HARRISBURG, Pa. (August 30) – In advance of a long-awaited dam rehabilitation project at Somerset Lake located in Somerset Township, Somerset County, the Pennsylvania Fish and Boat Commission (PFBC) announced today that drawdown efforts have resumed to drain the lake of remaining water.
Current drawdown operations involving the periodic, gradual removal of stop logs within the dam's control tower to allow water levels to recede at a manageable pace. Weather permitting, the 253-acre lake is expected to be fully drained by mid-September.
Somerset Lake was initially lowered by approximately six feet in January 2012 to reduce pressure on the earthen dam after state dam-safety inspectors documented excessive seepage. An additional drawdown occurred in October 2017 in preparation for construction activity, which was later delayed. Following a period of relaxed fishing regulations and a large-scale fish salvage to remove or relocate most of the fish population, the lake was officially closed to public fishing and boating in April 2018. While public access to the lake pool and lake bed are restricted due to safety concerns presented by muddy conditions, the surrounding Somerset Lake Nature Park remains open.
As the project moves forward, the public is asked to keep a safe distance from all construction areas.
Governor Tom Wolf released capital budget funding in October 2016 for the repairs at Somerset Lake. Projects to rebuild dams typically take 3-5 years to complete and fluctuate depending on the number of projects underway at DEP and the Department of General Services.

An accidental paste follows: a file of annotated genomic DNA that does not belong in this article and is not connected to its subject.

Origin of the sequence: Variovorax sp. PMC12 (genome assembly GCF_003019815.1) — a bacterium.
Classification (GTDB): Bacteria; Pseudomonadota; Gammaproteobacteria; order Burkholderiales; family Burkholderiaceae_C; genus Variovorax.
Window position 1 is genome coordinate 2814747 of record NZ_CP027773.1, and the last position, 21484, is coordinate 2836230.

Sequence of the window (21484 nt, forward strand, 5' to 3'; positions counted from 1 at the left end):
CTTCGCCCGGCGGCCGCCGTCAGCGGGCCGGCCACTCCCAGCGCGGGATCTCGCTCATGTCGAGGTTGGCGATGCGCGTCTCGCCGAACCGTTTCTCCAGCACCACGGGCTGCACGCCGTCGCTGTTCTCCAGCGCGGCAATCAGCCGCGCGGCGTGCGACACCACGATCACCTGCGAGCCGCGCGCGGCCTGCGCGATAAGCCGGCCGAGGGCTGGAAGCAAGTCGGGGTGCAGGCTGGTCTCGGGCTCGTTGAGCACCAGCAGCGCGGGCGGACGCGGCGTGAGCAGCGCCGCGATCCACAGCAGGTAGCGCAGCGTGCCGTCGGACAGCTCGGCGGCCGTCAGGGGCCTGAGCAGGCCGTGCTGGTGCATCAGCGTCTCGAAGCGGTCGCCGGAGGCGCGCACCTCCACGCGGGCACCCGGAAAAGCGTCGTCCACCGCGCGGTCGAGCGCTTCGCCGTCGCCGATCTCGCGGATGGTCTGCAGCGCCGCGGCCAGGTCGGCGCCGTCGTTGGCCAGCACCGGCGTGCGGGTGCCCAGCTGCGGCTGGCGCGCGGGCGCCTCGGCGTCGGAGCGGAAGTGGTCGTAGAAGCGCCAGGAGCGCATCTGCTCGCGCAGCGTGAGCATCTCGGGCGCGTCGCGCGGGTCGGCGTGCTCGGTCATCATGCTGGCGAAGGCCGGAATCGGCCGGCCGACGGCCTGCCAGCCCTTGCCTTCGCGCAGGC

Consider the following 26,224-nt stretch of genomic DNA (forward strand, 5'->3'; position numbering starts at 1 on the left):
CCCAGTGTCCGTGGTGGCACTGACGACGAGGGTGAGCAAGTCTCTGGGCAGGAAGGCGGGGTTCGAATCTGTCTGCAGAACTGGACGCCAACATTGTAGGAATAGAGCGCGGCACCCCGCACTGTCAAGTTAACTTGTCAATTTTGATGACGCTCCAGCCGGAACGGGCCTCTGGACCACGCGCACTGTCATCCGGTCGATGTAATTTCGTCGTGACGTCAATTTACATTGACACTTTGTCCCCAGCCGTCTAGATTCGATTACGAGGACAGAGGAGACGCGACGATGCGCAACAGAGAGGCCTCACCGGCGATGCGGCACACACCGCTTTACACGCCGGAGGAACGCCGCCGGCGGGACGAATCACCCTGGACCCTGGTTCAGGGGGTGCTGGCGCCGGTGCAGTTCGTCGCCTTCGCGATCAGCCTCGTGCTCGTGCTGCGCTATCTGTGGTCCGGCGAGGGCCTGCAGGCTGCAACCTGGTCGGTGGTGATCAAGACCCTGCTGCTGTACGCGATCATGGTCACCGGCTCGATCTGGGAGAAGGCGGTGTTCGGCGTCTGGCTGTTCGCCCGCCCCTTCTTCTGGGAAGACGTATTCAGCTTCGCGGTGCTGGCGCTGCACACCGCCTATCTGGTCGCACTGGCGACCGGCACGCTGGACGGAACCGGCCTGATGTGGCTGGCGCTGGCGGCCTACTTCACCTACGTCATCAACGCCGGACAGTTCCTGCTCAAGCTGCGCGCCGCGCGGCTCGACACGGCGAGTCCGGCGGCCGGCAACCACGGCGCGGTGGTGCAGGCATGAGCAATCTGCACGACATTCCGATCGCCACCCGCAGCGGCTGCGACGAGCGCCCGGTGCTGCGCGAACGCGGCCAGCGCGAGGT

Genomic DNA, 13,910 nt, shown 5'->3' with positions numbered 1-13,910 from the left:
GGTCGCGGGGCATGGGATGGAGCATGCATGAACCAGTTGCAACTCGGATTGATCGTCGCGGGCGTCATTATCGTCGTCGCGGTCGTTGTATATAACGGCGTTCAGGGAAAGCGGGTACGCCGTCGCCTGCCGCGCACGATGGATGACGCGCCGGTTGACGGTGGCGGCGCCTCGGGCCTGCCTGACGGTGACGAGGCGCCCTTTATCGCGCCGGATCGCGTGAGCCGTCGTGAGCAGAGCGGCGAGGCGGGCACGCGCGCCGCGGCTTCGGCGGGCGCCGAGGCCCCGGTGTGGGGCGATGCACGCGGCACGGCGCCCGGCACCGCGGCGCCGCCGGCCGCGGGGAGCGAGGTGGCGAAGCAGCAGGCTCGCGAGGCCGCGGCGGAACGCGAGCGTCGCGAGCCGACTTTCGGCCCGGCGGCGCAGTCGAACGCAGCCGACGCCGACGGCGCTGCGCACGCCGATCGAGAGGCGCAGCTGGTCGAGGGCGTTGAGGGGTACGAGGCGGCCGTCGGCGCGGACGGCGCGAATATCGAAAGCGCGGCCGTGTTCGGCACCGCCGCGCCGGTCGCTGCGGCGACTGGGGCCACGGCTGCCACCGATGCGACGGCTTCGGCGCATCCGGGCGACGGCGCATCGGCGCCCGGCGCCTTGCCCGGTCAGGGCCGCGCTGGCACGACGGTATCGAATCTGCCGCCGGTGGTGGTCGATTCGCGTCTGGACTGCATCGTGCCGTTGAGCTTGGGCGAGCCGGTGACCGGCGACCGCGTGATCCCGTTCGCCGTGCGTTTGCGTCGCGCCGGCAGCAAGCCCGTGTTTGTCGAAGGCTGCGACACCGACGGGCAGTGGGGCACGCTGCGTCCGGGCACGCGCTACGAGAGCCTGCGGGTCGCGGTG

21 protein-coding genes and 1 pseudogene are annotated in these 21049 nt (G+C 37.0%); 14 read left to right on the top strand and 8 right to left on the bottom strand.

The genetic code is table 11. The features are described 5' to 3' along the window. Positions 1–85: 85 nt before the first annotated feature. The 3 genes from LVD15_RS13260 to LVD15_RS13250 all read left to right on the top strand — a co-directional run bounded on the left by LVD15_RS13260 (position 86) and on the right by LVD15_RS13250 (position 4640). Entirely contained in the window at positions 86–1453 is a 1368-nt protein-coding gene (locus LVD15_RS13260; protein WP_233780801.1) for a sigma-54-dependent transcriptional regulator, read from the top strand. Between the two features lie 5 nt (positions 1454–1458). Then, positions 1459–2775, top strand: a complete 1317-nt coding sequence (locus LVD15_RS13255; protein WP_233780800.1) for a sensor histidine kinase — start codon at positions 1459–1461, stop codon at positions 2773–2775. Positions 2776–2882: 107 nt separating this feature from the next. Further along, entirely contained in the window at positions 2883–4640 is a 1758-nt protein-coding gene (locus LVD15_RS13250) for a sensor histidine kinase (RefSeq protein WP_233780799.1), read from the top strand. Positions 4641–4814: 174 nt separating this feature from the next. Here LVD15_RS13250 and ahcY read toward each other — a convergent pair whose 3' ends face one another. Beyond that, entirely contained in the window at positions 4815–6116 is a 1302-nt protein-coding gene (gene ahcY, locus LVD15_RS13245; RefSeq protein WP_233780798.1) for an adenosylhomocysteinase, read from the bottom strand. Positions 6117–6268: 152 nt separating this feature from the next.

The construction project was originally estimated to start in spring 2018 and take two years to complete, with the lake reopened for public use by the fall of 2020. Under the revised timeline, the lake is expected to reopen in fall 2021.
The project involves building a new spillway, raising the elevation of the top of the dam, and making repairs and improvements to the dam and the structures used to control the water level. The overall cost of construction is estimated to cost approximately $8 million.
At the completion of the project, PFBC fisheries biologists will enact a restocking plan for the lake, which previously contained a large population of largemouth bass, walleye, channel catfish, crappies, sunfish, perch, muskellunge, tiger muskellunge, northern pike, bowfin, gizzard shad, golden shiner and common carp.